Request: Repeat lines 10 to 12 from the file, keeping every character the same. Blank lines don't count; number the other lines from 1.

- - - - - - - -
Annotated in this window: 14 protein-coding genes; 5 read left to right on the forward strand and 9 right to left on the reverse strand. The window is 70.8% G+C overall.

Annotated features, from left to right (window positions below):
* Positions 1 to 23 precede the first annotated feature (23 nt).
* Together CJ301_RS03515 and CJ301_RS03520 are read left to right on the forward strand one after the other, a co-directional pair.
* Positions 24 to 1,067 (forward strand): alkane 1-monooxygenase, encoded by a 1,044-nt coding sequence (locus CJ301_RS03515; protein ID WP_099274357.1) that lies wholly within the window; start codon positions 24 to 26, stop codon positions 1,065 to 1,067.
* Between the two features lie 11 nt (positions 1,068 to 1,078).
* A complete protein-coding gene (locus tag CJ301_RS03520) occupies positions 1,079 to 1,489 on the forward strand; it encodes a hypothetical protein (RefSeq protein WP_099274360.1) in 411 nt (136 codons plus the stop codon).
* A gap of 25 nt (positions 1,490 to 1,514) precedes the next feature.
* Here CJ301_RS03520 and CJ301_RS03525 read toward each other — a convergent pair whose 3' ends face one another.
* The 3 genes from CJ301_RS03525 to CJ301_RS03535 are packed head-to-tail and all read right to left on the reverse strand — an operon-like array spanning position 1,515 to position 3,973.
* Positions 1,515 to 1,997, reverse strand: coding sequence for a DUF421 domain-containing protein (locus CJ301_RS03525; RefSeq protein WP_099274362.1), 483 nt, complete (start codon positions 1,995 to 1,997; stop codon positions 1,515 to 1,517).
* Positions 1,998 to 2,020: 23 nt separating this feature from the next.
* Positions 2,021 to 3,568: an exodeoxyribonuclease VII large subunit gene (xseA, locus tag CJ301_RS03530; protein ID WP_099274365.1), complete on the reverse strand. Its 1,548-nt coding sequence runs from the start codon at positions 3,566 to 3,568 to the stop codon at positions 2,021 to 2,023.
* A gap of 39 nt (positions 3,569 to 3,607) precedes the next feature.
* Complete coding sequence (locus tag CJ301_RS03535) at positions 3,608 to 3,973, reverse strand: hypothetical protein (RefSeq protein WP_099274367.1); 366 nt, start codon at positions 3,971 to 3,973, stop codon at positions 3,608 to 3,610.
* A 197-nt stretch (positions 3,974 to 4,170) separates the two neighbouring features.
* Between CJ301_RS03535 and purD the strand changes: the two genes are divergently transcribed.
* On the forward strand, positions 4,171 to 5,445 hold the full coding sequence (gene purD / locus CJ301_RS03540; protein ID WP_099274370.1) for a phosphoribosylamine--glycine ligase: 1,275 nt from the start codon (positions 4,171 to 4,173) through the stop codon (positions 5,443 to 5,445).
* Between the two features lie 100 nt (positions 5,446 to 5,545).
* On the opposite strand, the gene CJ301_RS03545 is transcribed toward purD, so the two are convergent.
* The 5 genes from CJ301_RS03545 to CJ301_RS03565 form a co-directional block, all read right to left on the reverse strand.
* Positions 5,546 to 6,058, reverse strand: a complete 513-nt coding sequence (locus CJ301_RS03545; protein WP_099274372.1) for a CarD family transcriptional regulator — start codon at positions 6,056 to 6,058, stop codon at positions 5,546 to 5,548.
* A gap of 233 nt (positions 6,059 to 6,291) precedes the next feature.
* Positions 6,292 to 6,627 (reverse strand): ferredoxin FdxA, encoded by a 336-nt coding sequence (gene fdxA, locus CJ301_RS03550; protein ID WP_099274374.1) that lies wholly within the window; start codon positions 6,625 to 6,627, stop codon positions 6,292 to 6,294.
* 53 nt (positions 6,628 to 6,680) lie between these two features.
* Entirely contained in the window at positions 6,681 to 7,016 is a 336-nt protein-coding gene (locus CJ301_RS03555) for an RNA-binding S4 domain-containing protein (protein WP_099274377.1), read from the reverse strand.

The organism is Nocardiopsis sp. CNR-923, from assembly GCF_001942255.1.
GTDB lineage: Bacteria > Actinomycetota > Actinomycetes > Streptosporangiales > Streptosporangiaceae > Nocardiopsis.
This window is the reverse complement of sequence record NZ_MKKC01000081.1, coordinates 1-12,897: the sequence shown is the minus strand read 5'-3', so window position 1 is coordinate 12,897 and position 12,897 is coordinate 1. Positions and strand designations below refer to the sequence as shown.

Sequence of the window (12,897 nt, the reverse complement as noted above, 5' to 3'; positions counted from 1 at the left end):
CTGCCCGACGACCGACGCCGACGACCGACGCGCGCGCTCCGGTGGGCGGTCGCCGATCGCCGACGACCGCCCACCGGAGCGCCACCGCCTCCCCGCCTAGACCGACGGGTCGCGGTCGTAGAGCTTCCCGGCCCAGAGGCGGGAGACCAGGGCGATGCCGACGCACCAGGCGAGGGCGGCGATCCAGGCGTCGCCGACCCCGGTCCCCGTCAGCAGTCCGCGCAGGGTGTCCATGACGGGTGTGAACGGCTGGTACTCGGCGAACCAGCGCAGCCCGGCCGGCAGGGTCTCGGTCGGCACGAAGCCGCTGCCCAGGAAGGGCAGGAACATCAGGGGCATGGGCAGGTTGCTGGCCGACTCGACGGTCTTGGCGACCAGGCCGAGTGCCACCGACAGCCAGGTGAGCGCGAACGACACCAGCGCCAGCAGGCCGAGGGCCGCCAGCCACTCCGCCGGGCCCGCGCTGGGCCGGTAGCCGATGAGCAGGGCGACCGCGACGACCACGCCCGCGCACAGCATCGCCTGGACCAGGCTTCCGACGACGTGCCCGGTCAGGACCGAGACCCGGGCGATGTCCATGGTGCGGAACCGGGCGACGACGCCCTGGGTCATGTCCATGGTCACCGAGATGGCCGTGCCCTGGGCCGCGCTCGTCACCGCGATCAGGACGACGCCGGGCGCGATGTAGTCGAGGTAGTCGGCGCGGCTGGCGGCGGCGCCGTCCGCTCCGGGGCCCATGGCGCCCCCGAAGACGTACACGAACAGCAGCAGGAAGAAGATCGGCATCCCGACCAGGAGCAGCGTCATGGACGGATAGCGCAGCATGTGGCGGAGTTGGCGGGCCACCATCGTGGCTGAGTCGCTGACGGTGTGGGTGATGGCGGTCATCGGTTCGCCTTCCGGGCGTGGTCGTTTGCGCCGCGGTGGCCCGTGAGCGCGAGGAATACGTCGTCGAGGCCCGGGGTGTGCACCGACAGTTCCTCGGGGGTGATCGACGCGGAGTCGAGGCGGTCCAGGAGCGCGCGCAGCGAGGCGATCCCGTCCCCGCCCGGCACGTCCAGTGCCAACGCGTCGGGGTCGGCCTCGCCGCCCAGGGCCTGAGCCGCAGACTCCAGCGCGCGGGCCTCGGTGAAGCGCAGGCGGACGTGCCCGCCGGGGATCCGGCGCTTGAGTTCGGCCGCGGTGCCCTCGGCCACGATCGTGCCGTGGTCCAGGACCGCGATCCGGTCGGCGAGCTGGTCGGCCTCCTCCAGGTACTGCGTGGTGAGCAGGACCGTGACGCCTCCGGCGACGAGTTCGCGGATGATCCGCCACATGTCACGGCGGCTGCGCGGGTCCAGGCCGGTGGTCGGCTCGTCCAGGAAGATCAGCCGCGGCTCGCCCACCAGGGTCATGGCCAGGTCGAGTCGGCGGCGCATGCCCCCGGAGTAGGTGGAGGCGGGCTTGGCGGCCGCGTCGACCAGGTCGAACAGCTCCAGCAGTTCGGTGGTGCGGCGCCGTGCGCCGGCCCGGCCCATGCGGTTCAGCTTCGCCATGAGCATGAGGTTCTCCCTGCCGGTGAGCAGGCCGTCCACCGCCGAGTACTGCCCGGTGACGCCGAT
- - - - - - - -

* The 3 genes from CJ301_RS03525 to CJ301_RS03535 are packed head-to-tail and all read right to left on the reverse strand — an operon-like array spanning position 1,515 to position 3,973.
* Positions 1,515 to 1,997, reverse strand: coding sequence for a DUF421 domain-containing protein (locus CJ301_RS03525; RefSeq protein WP_099274362.1), 483 nt, complete (start codon positions 1,995 to 1,997; stop codon positions 1,515 to 1,517).
* Positions 1,998 to 2,020: 23 nt separating this feature from the next.